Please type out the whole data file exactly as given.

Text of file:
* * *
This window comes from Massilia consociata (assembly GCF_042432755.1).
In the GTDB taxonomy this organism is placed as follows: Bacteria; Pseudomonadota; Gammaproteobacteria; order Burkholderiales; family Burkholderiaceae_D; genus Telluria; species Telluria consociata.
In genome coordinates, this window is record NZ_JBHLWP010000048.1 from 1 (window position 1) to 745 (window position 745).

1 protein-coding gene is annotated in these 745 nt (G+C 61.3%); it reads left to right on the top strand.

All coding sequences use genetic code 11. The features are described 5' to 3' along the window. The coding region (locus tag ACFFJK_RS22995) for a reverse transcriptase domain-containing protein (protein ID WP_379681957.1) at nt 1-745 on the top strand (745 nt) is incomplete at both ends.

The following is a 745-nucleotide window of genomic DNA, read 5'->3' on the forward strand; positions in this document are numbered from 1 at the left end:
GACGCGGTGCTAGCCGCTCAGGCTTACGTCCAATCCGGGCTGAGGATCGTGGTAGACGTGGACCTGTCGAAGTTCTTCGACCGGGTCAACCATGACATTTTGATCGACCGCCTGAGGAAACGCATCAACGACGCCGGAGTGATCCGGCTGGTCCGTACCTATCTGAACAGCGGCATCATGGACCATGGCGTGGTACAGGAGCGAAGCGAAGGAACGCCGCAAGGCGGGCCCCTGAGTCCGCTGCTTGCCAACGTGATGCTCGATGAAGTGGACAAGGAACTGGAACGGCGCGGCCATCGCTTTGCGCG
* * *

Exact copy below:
This window comes from Massilia consociata (assembly GCF_042432755.1).
In the GTDB taxonomy this organism is placed as follows: Bacteria; Pseudomonadota; Gammaproteobacteria; order Burkholderiales; family Burkholderiaceae_D; genus Telluria; species Telluria consociata.
In genome coordinates, this window is record NZ_JBHLWP010000048.1 from 1 (window position 1) to 745 (window position 745).

1 protein-coding gene is annotated in these 745 nt (G+C 61.3%); it reads left to right on the top strand.

All coding sequences use genetic code 11. The features are described 5' to 3' along the window. The coding region (locus tag ACFFJK_RS22995) for a reverse transcriptase domain-containing protein (protein ID WP_379681957.1) at nt 1-745 on the top strand (745 nt) is incomplete at both ends.

The following is a 745-nucleotide window of genomic DNA, read 5'->3' on the forward strand; positions in this document are numbered from 1 at the left end:
GACGCGGTGCTAGCCGCTCAGGCTTACGTCCAATCCGGGCTGAGGATCGTGGTAGACGTGGACCTGTCGAAGTTCTTCGACCGGGTCAACCATGACATTTTGATCGACCGCCTGAGGAAACGCATCAACGACGCCGGAGTGATCCGGCTGGTCCGTACCTATCTGAACAGCGGCATCATGGACCATGGCGTGGTACAGGAGCGAAGCGAAGGAACGCCGCAAGGCGGGCCCCTGAGTCCGCTGCTTGCCAACGTGATGCTCGATGAAGTGGACAAGGAACTGGAACGGCGCGGCCATCGCTTTGCGCG